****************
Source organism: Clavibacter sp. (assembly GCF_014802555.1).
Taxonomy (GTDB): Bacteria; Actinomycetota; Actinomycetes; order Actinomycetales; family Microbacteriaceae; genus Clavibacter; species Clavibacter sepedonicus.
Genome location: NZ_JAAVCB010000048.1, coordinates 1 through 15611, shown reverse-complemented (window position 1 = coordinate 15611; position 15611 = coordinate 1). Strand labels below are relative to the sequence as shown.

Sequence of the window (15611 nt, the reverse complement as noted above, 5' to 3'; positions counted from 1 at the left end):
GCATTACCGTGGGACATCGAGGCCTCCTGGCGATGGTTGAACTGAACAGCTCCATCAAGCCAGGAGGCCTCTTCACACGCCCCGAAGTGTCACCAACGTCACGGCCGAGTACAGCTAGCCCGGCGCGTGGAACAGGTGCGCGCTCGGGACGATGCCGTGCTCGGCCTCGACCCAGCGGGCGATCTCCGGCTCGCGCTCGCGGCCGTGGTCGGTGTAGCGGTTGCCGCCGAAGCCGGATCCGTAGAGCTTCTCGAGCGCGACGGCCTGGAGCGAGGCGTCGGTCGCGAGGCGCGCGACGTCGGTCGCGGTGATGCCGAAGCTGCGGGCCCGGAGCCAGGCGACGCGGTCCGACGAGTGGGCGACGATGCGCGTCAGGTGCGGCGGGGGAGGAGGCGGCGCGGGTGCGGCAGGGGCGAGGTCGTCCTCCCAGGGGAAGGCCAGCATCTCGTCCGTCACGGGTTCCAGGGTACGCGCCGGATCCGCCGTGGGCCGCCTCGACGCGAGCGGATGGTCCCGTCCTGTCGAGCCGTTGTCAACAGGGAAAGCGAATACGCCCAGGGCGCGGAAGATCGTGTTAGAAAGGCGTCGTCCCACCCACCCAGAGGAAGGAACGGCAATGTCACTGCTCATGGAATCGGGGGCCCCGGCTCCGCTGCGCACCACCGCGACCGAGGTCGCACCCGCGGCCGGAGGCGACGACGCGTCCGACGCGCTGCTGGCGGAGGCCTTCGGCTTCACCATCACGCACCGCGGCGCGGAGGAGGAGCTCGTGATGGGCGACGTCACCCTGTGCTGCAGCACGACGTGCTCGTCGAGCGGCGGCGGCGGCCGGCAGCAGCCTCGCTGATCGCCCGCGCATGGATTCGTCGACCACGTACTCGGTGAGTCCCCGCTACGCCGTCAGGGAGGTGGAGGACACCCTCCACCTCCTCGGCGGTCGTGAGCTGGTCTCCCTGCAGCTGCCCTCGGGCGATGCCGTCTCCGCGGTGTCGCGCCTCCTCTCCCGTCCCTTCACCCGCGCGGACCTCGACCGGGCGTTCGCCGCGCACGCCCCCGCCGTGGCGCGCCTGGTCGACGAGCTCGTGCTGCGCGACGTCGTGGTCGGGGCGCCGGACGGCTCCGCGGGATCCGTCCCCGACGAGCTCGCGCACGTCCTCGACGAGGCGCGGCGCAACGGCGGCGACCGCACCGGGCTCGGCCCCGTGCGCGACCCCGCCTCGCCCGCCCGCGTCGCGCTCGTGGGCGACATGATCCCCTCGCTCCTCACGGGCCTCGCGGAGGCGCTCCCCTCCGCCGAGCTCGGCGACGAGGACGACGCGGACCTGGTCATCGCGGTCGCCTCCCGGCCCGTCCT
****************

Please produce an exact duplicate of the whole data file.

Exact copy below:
Source organism: Clavibacter sp. (assembly GCF_014802555.1).
Taxonomy (GTDB): Bacteria; Actinomycetota; Actinomycetes; order Actinomycetales; family Microbacteriaceae; genus Clavibacter; species Clavibacter sepedonicus.
Genome location: NZ_JAAVCB010000048.1, coordinates 1 through 15611, shown reverse-complemented (window position 1 = coordinate 15611; position 15611 = coordinate 1). Strand labels below are relative to the sequence as shown.

Sequence of the window (15611 nt, the reverse complement as noted above, 5' to 3'; positions counted from 1 at the left end):
GCATTACCGTGGGACATCGAGGCCTCCTGGCGATGGTTGAACTGAACAGCTCCATCAAGCCAGGAGGCCTCTTCACACGCCCCGAAGTGTCACCAACGTCACGGCCGAGTACAGCTAGCCCGGCGCGTGGAACAGGTGCGCGCTCGGGACGATGCCGTGCTCGGCCTCGACCCAGCGGGCGATCTCCGGCTCGCGCTCGCGGCCGTGGTCGGTGTAGCGGTTGCCGCCGAAGCCGGATCCGTAGAGCTTCTCGAGCGCGACGGCCTGGAGCGAGGCGTCGGTCGCGAGGCGCGCGACGTCGGTCGCGGTGATGCCGAAGCTGCGGGCCCGGAGCCAGGCGACGCGGTCCGACGAGTGGGCGACGATGCGCGTCAGGTGCGGCGGGGGAGGAGGCGGCGCGGGTGCGGCAGGGGCGAGGTCGTCCTCCCAGGGGAAGGCCAGCATCTCGTCCGTCACGGGTTCCAGGGTACGCGCCGGATCCGCCGTGGGCCGCCTCGACGCGAGCGGATGGTCCCGTCCTGTCGAGCCGTTGTCAACAGGGAAAGCGAATACGCCCAGGGCGCGGAAGATCGTGTTAGAAAGGCGTCGTCCCACCCACCCAGAGGAAGGAACGGCAATGTCACTGCTCATGGAATCGGGGGCCCCGGCTCCGCTGCGCACCACCGCGACCGAGGTCGCACCCGCGGCCGGAGGCGACGACGCGTCCGACGCGCTGCTGGCGGAGGCCTTCGGCTTCACCATCACGCACCGCGGCGCGGAGGAGGAGCTCGTGATGGGCGACGTCACCCTGTGCTGCAGCACGACGTGCTCGTCGAGCGGCGGCGGCGGCCGGCAGCAGCCTCGCTGATCGCCCGCGCATGGATTCGTCGACCACGTACTCGGTGAGTCCCCGCTACGCCGTCAGGGAGGTGGAGGACACCCTCCACCTCCTCGGCGGTCGTGAGCTGGTCTCCCTGCAGCTGCCCTCGGGCGATGCCGTCTCCGCGGTGTCGCGCCTCCTCTCCCGTCCCTTCACCCGCGCGGACCTCGACCGGGCGTTCGCCGCGCACGCCCCCGCCGTGGCGCGCCTGGTCGACGAGCTCGTGCTGCGCGACGTCGTGGTCGGGGCGCCGGACGGCTCCGCGGGATCCGTCCCCGACGAGCTCGCGCACGTCCTCGACGAGGCGCGGCGCAACGGCGGCGACCGCACCGGGCTCGGCCCCGTGCGCGACCCCGCCTCGCCCGCCCGCGTCGCGCTCGTGGGCGACATGATCCCCTCGCTCCTCACGGGCCTCGCGGAGGCGCTCCCCTCCGCCGAGCTCGGCGACGAGGACGACGCGGACCTGGTCATCGCGGTCGCCTCCCGGCCCGTCCT